For alcohol, maybe try apps like gojek or happyfresh... i use those for Jakarta (http://www.jakarta100bars.com/2016/11/buy-alcohol-jakarta-liquor-wine-beer.html)

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    2. As Thibaud notes scooters are the cheapest and quickest way to get around Bali but also the most dangerous especially late a night or if you've been drinking and may not be practical for all people.

      You can use Bluebird Taxi's almost anywhere in Bali. Download the "My Bluebird" app before you arrive and you can order them like an Uber and track your taxi's arrival by GPS on your phone with options to pay by cash or credit card. There are only a few places where you can't get them e.g. the airport unless you walk just outside the main gate and hail one down leaving or some notorious taxi mafia locations like Double Six Intersection or outside a couple of the after-hours clubs like Deejay Club or Pyramid early in the morning but simply walking about 100 metres from these places and you can then order one.

      Uber/Grabcar is bit more difficult. In theory they can pick up from most places even from the departures level drop off zone at the international airport but in practice some drivers may be scared to pick you up for fear of being jumped and beaten up by the local taxi mafia. In some areas like Kuta, Seminyak and Canggu there are signs saying Uber and Grabcar are banned but they will cautiously pick you up if you are discreet. The best thing to do is to get picked up from a large hotel lobby nearby to avoid any confrontations. Even if you are not staying at the hotel it should be fine to use it as a pickup point. If you choose to be picked up on the street side try and be discreet and not to have your phone out obviously checking the app as this may alert nearby local taxi mafia and cause problems for your Uber/Grabcar driver when he arrives.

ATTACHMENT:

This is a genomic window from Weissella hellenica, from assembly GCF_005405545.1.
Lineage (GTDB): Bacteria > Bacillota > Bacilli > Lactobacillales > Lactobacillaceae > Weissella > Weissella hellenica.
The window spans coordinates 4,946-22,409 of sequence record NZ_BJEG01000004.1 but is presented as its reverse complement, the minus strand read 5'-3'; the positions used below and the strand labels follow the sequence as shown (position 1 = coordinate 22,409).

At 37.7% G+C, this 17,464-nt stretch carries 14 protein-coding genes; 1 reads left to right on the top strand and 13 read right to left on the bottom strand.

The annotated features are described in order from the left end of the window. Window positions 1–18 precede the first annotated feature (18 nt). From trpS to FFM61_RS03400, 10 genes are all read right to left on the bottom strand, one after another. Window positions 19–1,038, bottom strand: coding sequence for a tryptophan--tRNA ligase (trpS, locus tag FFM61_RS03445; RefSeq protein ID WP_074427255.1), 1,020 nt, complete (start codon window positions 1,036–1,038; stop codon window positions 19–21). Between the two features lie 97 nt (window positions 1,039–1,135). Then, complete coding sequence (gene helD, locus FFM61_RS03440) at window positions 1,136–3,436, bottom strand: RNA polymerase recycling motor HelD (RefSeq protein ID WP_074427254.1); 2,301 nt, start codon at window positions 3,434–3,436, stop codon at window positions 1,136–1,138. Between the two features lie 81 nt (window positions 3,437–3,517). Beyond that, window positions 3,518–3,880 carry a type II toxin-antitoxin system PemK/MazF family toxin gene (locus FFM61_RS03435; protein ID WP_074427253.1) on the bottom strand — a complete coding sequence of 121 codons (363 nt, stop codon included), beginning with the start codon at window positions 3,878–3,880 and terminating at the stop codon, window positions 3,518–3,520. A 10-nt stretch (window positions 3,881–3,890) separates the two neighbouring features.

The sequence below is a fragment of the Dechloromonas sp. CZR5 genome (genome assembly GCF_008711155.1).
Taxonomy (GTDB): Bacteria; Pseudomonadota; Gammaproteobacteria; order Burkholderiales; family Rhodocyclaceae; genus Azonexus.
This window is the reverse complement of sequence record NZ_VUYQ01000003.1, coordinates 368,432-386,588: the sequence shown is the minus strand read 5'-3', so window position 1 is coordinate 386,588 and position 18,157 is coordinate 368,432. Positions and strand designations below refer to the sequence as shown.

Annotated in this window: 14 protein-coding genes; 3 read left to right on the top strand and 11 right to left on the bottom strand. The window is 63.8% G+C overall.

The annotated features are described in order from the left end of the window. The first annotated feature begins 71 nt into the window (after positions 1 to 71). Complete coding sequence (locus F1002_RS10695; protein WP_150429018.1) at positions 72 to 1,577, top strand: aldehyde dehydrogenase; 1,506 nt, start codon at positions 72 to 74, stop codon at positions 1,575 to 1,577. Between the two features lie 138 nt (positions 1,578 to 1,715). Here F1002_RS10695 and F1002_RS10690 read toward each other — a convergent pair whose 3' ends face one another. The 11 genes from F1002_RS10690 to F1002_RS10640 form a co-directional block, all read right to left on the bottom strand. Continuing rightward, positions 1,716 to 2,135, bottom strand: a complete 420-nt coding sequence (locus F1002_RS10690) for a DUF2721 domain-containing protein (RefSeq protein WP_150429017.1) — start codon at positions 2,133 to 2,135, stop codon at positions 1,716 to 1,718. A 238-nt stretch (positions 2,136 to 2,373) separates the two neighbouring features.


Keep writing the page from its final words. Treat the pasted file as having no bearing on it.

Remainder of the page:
You also have the option of hiring your own driver and car, the going rate is about IDR500,000 for 10 hours then 80,000/hour overtime past that. If you are in a group of people and planning on bouncing between lot of different restos, bars and clubs this my be a good option and is a lot less stressful and could even save you money over using taxis. One trick to easily get a rental car & driver is to order a Uber/Grabcar and then negotiate directly with the driver for a long term hire and cancel your original request from the app.

      Alcohol is available everywhere in Bali and is generally legit either ordered through apps or bought direct from reputable Supermarkets and Mini-Marts but expensive so make sure you and your friends all bring your full 1L Duty Free allowance as well.

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  3. Hey, there. I'll staying in Bali on October for an international conference. Is there any "safe" place to drink, dine & dance in Nusa Dua area. I'm 24 y.o female Kazakhstani

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    Replies
    1. Hi Faustina, in Nusa Dua, there isn't much nightlife... only ZJs but it's not really full... if you really want to have fun, you'll need to go to Seminyak or Kuta...